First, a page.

MSD Community Benefits Program funds projects throughout JCPS
November 29, 2021 –Something is growing at Fairdale Elementary School, and it’s not just the tomatoes, sunflowers and garlic.
“They all want to point out the plant that they grew,” Atkinson said. “Once you explain to them that they can become self-sufficient, it makes them realize, ‘If I can grow food, I can eat, I can survive.’”
The school received $25,000 from HDR Inc., an MSD contractor which participates in the Community Benefits Program. The program leverages MSD’s large-scale construction, engineering and professional services projects to ensure the Louisville community benefits from its capital investments. Fairdale used the funds from HDR to make hydroponic growing beds, a pump and elevated water containers and improvements to its greenhouse and school gardens.
"At HDR, we believe giving back is not only a civic duty, but a privilege” said Johnathan Thomas, an HDR water engineer based in Louisville. "Early exposure to STEM careers is important at this age and in partnership with MSD’s Community Benefits program, we can continue to address opportunity gaps in our community for children of all backgrounds and ability."
As part of its Request for Proposal process, MSD firms provide a Community Benefits commitment such as a financial contribution, volunteer hours, or in-kind services to Jefferson County schools or non-profits.
Since the program began in 2019, Community Benefits commitments to 10 JCPS schools have totaled more than $466,000, funding STEM materials and supplies, playgrounds and outdoor classrooms, career exploration experiences and a music studio, among a host of other projects.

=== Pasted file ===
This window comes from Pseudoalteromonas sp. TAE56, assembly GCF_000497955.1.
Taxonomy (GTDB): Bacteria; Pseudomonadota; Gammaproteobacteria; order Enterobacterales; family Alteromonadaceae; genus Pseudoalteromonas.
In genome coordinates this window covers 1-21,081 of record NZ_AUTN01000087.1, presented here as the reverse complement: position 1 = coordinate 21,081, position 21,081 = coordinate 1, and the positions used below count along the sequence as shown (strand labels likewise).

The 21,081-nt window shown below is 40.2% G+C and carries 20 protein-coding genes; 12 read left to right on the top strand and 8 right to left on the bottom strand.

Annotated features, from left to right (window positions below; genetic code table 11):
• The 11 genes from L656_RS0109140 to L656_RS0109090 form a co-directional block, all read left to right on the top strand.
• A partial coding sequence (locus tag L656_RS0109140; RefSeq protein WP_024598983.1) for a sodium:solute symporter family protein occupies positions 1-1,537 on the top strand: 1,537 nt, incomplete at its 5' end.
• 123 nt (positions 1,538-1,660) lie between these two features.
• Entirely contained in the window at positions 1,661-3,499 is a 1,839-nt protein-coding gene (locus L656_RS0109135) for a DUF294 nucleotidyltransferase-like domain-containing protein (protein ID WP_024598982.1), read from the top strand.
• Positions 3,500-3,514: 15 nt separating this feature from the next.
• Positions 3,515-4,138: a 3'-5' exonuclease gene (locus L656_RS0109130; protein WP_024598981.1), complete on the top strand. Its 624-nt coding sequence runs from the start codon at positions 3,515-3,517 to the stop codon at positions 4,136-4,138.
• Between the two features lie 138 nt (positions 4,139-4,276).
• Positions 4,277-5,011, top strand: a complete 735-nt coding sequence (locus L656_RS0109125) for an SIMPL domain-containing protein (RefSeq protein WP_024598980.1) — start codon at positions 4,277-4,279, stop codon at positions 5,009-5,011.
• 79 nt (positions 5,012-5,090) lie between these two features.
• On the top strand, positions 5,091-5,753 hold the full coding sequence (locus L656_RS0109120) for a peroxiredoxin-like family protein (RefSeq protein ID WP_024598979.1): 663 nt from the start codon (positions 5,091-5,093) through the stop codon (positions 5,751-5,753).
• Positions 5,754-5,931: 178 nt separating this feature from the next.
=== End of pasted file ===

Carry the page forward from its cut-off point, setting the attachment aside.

“Through MSD’s equity-focused Community Benefits Program, we want to ensure we’re intentionally providing students the ability to imagine themselves as engaged citizens, environmental stewards, and valuable workforce contributors,” said Sharise Horne, director of Community Benefits and Partnerships for MSD. “When we all lift and work together, the Community Benefits!”
The innovative program gives back to JCPS schools in meaningful ways that directly impact student learning, according to Eileen Goggin, grants developer for JCPS Resource Development.
“This is a great opportunity for students to learn by doing, to connect their learning to real-world applications such as gardening or growing food, and to master science concepts such as plant structures and function,” Goggin said. “As seeds grow into plants, students will learn about the life-cycle, they will understand the value of patience and persistence, and they will gain confidence from the results of their work.”
At Fairdale, hands-on means hands dirty, as students happily plant seeds, tend vegetables, herbs and flowers, and learn about water conservation using the equipment funded by the Community Benefits Program.
“It gives them a good knowledge of the process of how plants are raised, and ties in with how they can access clean water,” Atkinson said. “We’re showing them they can actually raise food.”